After a series of intense discussions, the Florida Senate voted 20-18 on Monday in favor of a school safety plan that enables a teacher or staff member to carry concealed weapons in the classroom and raises the base age for firearm purchases.
The Florida House may approve a similar measure later today.
The bill forces a three-day waiting period for any firearm buy and raises the base lawful age for purchasing all weapons in Florida from 18 to 21.
The vote’s final decision came following a three-hour debate Monday and a marathon session on Saturday. Legislators measured a $400 million bundle of safety efforts and emotional wellness programs against a first-of-its-kind school marshal program, while a modest bunch of Second Amendment Republicans considered whether they could acknowledge new confinements on weapon purchases.
Following the vote there were few legislators who were totally content with the legislation that is a reaction to the Feb. 14 school shooting in Parkland that left 17 individuals dead.
Numerous Republicans opposed raising the age to purchase rifles from 18 to 21 or even making a waiting period to buy the weapons.
Numerous Democrats said the bill was inadequate because it does include a bam on assault rifles.
Sen. Bill Galvano, R-Bradenton, drove the Senate's efforts to react to the Valentine Day's mass shooting, watching that bipartisan restriction to the proposition showed it hit nerves and sent administrators out of their usual ranges of familiarity.
"This bill will make a difference now. When it becomes law, things will start changing,” said Galvano. “It will be one of those areas where we can … stand up and say to the families, to the communities, to the children, to our children, that we listened. And we are trying. We are trying hard.”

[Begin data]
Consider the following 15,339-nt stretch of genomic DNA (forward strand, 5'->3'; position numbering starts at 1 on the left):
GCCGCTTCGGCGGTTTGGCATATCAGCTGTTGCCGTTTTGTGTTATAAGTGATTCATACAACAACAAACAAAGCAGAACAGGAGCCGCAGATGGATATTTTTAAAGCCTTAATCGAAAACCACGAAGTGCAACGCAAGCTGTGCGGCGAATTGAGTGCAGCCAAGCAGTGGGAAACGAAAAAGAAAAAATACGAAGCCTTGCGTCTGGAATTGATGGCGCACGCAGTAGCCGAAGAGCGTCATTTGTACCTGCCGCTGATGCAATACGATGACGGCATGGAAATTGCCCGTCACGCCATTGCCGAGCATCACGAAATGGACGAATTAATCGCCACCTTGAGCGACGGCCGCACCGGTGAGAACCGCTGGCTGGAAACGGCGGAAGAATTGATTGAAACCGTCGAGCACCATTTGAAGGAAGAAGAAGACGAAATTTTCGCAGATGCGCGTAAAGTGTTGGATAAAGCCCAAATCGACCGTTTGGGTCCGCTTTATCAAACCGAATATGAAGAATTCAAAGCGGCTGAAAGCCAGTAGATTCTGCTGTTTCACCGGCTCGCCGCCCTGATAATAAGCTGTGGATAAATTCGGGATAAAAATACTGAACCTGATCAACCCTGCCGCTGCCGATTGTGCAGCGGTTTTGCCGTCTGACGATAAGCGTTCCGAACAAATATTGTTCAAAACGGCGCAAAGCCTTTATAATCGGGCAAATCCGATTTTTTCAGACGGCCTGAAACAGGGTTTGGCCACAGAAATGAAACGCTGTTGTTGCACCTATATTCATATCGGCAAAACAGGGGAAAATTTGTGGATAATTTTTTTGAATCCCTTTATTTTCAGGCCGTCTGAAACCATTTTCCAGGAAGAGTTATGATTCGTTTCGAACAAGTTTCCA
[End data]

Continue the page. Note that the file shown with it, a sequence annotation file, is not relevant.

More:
Florida Democratic Party Chair Terrie Rizzo was neutral. After SB 7026 passed the Senate Monday evening, Rizzo issued an announcement saying, "This isn't the enactment the Parkland understudies battled for — this does not go sufficiently far to shield our understudies from firearm viciousness.”
The four-point plan would provide:
• $98 million to make schools more physically secured
• $87 million to establish a Safe Schools program
• $69 million for mental health assistance
• $25 million to replace the classroom building where the massacre occurred
• $18.3 million for mobile crisis teams
• $500,000 for mental health first aid training
Student survivors and their sponsors requested a prohibition on assault-style weapons when they rallied at the state Capitol seven days after the shooting. Their partners in the Legislature, however, realized that would be an overwhelming lift. Florida has among the loosest firearm controls in the country. What's more, when pioneers reacted with almost a half billion dollars for school solidifying and emotional wellness programs, legislators were compelled to grapple with the proposition's bookkeeping – cash in return for firearms in the classroom.
Sen. Bill Montford, D-Tallahassee, alongside Sen. Lauren Book, D-Plantation, voted in favor of the bill. A previous school administrator, secondary school essential and classroom educator, Montford said he couldn't dismiss the cash, despite the fact that he disagreed with arming instructors.
“If we walk away from $400 million — is teachers carrying guns a poison pill? Absolutely,” said Montford. “I can’t imagine that. But there are others in this who have embraced it. My position is to leave it up to them. There is never enough money for anything we do up here. School districts are always having to scrape to come up with money.”